Skip to main content

Hello. It looks like you’re using an ad blocker that may prevent our website from working properly. To receive the best experience possible, please make sure any blockers are switched off and refresh the page.

If you have any questions or need help you can email us

Goya and the grandad: The art theft that gripped Britain

How the battle over free TV licences for pensioners led to a daring heist in 1961 by an OAP. Possibly...

Almost four years to the day that Goya's painting of the Duke of Wellington was stolen from the National Gallery, it went on exhibition - at Bow Street Court today, when Kempton Bunton (pictured) a 61-year-old unemployed driver, was charged with the theft, 17th August 1965. Photo: Dixie Dean/Mirrorpix/Getty Images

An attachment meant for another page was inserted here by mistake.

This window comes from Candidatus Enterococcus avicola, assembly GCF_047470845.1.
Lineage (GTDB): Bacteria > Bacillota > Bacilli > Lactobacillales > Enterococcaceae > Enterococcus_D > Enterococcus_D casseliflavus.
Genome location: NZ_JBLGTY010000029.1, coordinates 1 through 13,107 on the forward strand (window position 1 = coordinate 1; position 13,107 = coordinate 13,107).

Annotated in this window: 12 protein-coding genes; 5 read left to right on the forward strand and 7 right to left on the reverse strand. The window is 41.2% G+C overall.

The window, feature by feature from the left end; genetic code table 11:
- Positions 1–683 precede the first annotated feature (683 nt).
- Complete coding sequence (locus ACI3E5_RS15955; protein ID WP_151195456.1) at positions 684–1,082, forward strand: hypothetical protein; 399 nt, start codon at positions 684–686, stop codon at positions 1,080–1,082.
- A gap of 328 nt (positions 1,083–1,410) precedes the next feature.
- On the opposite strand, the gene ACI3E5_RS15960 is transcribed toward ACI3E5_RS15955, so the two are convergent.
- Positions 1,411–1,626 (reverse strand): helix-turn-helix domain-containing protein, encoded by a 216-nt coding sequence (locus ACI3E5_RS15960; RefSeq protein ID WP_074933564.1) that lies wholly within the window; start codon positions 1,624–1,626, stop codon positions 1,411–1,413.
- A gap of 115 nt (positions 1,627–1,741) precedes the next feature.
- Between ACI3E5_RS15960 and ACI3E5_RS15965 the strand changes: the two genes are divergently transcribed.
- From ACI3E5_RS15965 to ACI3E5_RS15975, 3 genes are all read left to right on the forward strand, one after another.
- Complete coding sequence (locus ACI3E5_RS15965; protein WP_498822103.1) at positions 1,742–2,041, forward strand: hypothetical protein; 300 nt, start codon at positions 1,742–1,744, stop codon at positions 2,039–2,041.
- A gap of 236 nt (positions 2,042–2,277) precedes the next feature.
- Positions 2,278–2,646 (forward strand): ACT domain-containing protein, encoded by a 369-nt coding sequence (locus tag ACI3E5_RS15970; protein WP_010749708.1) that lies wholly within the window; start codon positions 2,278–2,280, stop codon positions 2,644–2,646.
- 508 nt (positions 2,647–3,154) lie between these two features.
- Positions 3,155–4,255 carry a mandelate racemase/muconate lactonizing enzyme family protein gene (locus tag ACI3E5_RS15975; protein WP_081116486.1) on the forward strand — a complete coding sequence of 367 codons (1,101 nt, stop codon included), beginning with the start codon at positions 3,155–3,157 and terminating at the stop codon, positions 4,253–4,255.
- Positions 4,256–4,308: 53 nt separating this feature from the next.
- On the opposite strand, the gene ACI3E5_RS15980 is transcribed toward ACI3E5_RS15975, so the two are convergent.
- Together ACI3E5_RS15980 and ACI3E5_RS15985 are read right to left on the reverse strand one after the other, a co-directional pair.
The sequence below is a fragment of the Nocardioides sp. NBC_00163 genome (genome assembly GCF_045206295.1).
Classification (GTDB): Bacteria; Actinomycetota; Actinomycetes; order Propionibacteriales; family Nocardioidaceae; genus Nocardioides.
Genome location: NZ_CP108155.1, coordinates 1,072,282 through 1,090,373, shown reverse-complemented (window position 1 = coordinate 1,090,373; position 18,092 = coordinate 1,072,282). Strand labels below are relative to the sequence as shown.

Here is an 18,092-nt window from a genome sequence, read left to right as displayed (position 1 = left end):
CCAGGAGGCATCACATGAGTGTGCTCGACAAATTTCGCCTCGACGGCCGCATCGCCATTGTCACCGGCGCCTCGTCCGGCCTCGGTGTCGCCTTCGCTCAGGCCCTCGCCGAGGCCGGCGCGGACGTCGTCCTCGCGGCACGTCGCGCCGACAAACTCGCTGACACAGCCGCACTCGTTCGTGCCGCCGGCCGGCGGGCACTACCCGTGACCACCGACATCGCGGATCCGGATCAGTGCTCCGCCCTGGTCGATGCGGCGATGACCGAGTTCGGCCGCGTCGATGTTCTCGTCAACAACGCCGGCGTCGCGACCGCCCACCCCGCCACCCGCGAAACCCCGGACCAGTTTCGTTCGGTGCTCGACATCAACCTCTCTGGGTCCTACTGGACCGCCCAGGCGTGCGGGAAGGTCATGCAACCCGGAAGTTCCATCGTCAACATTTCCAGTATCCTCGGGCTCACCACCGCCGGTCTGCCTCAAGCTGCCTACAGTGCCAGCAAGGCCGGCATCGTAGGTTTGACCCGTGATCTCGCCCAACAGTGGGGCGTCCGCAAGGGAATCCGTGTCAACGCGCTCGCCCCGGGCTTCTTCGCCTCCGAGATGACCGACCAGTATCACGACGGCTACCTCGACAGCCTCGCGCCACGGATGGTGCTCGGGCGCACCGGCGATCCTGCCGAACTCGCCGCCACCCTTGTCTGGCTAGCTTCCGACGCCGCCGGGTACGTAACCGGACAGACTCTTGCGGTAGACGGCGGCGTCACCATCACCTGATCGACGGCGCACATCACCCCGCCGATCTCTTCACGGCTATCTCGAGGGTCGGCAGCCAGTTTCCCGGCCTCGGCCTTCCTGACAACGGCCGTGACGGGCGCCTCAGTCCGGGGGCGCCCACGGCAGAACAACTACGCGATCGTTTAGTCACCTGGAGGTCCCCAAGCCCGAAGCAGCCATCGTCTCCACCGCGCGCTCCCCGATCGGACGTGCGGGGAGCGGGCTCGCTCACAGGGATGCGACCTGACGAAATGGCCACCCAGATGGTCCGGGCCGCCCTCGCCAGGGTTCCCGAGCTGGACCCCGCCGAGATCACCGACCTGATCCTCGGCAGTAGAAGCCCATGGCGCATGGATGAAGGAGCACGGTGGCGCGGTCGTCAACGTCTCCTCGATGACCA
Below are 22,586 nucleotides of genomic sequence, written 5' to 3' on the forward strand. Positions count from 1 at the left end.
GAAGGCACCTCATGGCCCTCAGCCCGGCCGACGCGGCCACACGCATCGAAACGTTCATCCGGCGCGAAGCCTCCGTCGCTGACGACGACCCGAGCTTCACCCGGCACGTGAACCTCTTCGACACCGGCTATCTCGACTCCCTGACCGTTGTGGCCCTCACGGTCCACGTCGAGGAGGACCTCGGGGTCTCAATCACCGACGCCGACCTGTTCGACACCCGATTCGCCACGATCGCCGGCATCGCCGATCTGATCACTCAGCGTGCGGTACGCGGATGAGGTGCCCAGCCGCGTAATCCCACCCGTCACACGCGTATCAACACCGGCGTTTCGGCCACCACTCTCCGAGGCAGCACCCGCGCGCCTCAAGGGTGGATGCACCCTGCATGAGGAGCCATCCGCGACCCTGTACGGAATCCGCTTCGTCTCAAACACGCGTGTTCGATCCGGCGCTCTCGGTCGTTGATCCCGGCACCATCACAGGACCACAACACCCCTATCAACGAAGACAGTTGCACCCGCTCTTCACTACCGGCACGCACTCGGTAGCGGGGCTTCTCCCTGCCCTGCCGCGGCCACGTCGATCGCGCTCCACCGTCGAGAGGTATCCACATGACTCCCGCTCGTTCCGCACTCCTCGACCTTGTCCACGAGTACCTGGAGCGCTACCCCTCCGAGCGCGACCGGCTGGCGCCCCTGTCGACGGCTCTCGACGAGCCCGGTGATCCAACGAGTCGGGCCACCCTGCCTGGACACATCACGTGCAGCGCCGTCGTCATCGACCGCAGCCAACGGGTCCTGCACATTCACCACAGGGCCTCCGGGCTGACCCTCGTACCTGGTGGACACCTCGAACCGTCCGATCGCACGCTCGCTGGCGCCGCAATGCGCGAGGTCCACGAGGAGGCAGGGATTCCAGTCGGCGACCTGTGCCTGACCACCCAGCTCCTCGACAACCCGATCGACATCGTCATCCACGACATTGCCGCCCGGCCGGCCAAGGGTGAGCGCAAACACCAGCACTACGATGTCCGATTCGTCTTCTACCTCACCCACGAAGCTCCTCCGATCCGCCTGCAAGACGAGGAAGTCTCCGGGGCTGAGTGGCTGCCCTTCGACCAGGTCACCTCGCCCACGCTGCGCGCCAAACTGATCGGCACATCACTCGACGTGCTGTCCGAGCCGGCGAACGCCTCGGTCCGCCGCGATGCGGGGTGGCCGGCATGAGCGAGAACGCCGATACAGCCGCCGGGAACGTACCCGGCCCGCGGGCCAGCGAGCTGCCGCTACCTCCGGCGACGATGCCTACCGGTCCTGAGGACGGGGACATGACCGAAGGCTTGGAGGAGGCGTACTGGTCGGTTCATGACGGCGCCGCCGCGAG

In 1994, a version of Edvard Munch’s The Scream was stolen from Oslo’s National Gallery. The thieves demanded $1m for its return. Thirteen years later, crooks broke into the Museu de Arte in São Paulo and removed paintings by Picasso and Portinari. Their ransom fee was $2m.

Clearly they had never heard of Kempton Cannon Bunton. 

In 1961, the pensioner from Newcastle entered the National Gallery in London and nabbed a Goya. But it wasn’t cold hard cash he was after. His demand for its safe return was somewhat different.

Bunton was miffed. He thought it unfair that pensioners such as himself, struggling on his bus driver’s pension of £8 a week, should be forced to pay the BBC’s compulsory £4 licence fee. He had twice been imprisoned for refusing to pay. Then he heard that Francisco Goya’s 1812 Portrait of the Duke of Wellington, painted during the Peninsular war, had been purchased for £140,000 at Sotheby’s by Charles Bierer Wrightsman, an American oil entrepreneur turned art collector.